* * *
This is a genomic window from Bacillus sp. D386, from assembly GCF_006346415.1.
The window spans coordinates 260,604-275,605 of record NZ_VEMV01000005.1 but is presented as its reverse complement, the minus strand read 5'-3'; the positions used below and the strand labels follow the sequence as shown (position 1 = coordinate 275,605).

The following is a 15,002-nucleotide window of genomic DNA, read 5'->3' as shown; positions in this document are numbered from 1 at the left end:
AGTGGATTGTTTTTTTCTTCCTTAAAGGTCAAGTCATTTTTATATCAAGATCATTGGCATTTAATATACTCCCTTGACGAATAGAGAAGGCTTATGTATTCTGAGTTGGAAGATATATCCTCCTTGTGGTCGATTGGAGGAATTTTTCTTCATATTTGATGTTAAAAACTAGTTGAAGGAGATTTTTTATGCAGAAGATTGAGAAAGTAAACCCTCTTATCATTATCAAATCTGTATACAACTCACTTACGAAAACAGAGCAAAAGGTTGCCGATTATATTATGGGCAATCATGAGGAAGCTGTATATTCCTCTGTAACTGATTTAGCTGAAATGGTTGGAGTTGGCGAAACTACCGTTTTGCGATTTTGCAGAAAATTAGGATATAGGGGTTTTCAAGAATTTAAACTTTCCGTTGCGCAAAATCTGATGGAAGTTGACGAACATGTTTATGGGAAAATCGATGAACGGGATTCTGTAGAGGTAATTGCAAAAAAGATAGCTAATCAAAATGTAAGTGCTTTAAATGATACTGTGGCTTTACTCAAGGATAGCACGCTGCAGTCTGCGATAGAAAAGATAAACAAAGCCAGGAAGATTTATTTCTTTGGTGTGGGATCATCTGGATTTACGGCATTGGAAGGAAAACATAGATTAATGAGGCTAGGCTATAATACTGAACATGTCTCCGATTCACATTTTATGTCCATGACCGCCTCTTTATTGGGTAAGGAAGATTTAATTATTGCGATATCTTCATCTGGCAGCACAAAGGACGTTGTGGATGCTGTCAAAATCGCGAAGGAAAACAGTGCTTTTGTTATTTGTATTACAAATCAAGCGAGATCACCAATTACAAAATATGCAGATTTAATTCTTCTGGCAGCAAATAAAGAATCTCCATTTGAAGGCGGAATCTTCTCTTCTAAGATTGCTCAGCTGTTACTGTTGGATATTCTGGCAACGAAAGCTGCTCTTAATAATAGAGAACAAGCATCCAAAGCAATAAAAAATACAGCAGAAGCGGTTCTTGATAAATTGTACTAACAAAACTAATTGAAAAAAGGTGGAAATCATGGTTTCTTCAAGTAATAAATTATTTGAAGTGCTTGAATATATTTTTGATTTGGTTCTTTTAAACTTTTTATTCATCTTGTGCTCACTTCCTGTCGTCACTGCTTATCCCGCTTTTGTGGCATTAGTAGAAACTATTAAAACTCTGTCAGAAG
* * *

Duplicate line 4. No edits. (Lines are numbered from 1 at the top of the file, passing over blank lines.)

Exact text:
AGTGGATTGTTTTTTTCTTCCTTAAAGGTCAAGTCATTTTTATATCAAGATCATTGGCATTTAATATACTCCCTTGACGAATAGAGAAGGCTTATGTATTCTGAGTTGGAAGATATATCCTCCTTGTGGTCGATTGGAGGAATTTTTCTTCATATTTGATGTTAAAAACTAGTTGAAGGAGATTTTTTATGCAGAAGATTGAGAAAGTAAACCCTCTTATCATTATCAAATCTGTATACAACTCACTTACGAAAACAGAGCAAAAGGTTGCCGATTATATTATGGGCAATCATGAGGAAGCTGTATATTCCTCTGTAACTGATTTAGCTGAAATGGTTGGAGTTGGCGAAACTACCGTTTTGCGATTTTGCAGAAAATTAGGATATAGGGGTTTTCAAGAATTTAAACTTTCCGTTGCGCAAAATCTGATGGAAGTTGACGAACATGTTTATGGGAAAATCGATGAACGGGATTCTGTAGAGGTAATTGCAAAAAAGATAGCTAATCAAAATGTAAGTGCTTTAAATGATACTGTGGCTTTACTCAAGGATAGCACGCTGCAGTCTGCGATAGAAAAGATAAACAAAGCCAGGAAGATTTATTTCTTTGGTGTGGGATCATCTGGATTTACGGCATTGGAAGGAAAACATAGATTAATGAGGCTAGGCTATAATACTGAACATGTCTCCGATTCACATTTTATGTCCATGACCGCCTCTTTATTGGGTAAGGAAGATTTAATTATTGCGATATCTTCATCTGGCAGCACAAAGGACGTTGTGGATGCTGTCAAAATCGCGAAGGAAAACAGTGCTTTTGTTATTTGTATTACAAATCAAGCGAGATCACCAATTACAAAATATGCAGATTTAATTCTTCTGGCAGCAAATAAAGAATCTCCATTTGAAGGCGGAATCTTCTCTTCTAAGATTGCTCAGCTGTTACTGTTGGATATTCTGGCAACGAAAGCTGCTCTTAATAATAGAGAACAAGCATCCAAAGCAATAAAAAATACAGCAGAAGCGGTTCTTGATAAATTGTACTAACAAAACTAATTGAAAAAAGGTGGAAATCATGGTTTCTTCAAGTAATAAATTATTTGAAGTGCTTGAATATATTTTTGATTTGGTTCTTTTAAACTTTTTATTCATCTTGTGCTCACTTCCTGTCGTCACTGCTTATCCCGCTTTTGTGGCATTAGTAGAAACTATTAAAACTCTGTCAGAAG